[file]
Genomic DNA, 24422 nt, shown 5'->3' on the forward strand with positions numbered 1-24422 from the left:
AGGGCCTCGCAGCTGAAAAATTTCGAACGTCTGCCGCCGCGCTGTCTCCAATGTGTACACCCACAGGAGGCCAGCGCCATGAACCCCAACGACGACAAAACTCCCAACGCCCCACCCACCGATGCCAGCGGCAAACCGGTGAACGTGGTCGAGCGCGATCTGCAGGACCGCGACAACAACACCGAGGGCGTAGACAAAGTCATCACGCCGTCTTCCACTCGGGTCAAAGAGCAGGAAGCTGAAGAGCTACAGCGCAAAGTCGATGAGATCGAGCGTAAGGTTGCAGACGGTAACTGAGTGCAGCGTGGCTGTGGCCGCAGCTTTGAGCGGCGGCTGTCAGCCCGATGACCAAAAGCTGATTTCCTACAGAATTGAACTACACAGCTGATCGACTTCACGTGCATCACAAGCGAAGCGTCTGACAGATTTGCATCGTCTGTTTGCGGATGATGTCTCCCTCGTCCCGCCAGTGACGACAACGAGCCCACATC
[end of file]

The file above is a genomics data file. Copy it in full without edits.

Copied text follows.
Genomic DNA, 24422 nt, shown 5'->3' on the forward strand with positions numbered 1-24422 from the left:
AGGGCCTCGCAGCTGAAAAATTTCGAACGTCTGCCGCCGCGCTGTCTCCAATGTGTACACCCACAGGAGGCCAGCGCCATGAACCCCAACGACGACAAAACTCCCAACGCCCCACCCACCGATGCCAGCGGCAAACCGGTGAACGTGGTCGAGCGCGATCTGCAGGACCGCGACAACAACACCGAGGGCGTAGACAAAGTCATCACGCCGTCTTCCACTCGGGTCAAAGAGCAGGAAGCTGAAGAGCTACAGCGCAAAGTCGATGAGATCGAGCGTAAGGTTGCAGACGGTAACTGAGTGCAGCGTGGCTGTGGCCGCAGCTTTGAGCGGCGGCTGTCAGCCCGATGACCAAAAGCTGATTTCCTACAGAATTGAACTACACAGCTGATCGACTTCACGTGCATCACAAGCGAAGCGTCTGACAGATTTGCATCGTCTGTTTGCGGATGATGTCTCCCTCGTCCCGCCAGTGACGACAACGAGCCCACATC